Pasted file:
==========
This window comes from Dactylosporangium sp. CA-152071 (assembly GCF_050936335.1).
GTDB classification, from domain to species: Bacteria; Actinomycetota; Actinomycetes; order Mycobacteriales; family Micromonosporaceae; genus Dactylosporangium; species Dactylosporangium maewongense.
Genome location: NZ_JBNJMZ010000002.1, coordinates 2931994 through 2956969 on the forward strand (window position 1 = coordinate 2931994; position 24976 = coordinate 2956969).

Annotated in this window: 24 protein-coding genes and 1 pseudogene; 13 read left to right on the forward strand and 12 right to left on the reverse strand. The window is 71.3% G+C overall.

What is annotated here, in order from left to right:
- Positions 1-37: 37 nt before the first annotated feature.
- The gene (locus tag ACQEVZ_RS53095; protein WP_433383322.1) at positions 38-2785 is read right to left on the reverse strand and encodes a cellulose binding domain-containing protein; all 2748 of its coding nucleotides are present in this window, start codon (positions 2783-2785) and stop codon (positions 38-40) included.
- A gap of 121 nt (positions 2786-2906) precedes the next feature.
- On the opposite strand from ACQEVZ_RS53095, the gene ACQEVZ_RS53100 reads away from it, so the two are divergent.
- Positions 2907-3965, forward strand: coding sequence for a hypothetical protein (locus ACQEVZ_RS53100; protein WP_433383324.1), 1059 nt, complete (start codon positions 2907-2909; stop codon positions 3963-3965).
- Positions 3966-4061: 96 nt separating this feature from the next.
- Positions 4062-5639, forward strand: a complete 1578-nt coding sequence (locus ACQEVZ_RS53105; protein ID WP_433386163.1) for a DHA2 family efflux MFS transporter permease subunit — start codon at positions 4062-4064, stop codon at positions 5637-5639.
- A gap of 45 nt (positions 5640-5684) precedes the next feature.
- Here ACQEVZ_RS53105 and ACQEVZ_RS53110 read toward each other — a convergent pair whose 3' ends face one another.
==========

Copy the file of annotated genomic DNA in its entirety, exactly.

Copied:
This window comes from Dactylosporangium sp. CA-152071 (assembly GCF_050936335.1).
GTDB classification, from domain to species: Bacteria; Actinomycetota; Actinomycetes; order Mycobacteriales; family Micromonosporaceae; genus Dactylosporangium; species Dactylosporangium maewongense.
Genome location: NZ_JBNJMZ010000002.1, coordinates 2931994 through 2956969 on the forward strand (window position 1 = coordinate 2931994; position 24976 = coordinate 2956969).

Annotated in this window: 24 protein-coding genes and 1 pseudogene; 13 read left to right on the forward strand and 12 right to left on the reverse strand. The window is 71.3% G+C overall.

What is annotated here, in order from left to right:
- Positions 1-37: 37 nt before the first annotated feature.
- The gene (locus tag ACQEVZ_RS53095; protein WP_433383322.1) at positions 38-2785 is read right to left on the reverse strand and encodes a cellulose binding domain-containing protein; all 2748 of its coding nucleotides are present in this window, start codon (positions 2783-2785) and stop codon (positions 38-40) included.
- A gap of 121 nt (positions 2786-2906) precedes the next feature.
- On the opposite strand from ACQEVZ_RS53095, the gene ACQEVZ_RS53100 reads away from it, so the two are divergent.
- Positions 2907-3965, forward strand: coding sequence for a hypothetical protein (locus ACQEVZ_RS53100; protein WP_433383324.1), 1059 nt, complete (start codon positions 2907-2909; stop codon positions 3963-3965).
- Positions 3966-4061: 96 nt separating this feature from the next.
- Positions 4062-5639, forward strand: a complete 1578-nt coding sequence (locus ACQEVZ_RS53105; protein ID WP_433386163.1) for a DHA2 family efflux MFS transporter permease subunit — start codon at positions 4062-4064, stop codon at positions 5637-5639.
- A gap of 45 nt (positions 5640-5684) precedes the next feature.
- Here ACQEVZ_RS53105 and ACQEVZ_RS53110 read toward each other — a convergent pair whose 3' ends face one another.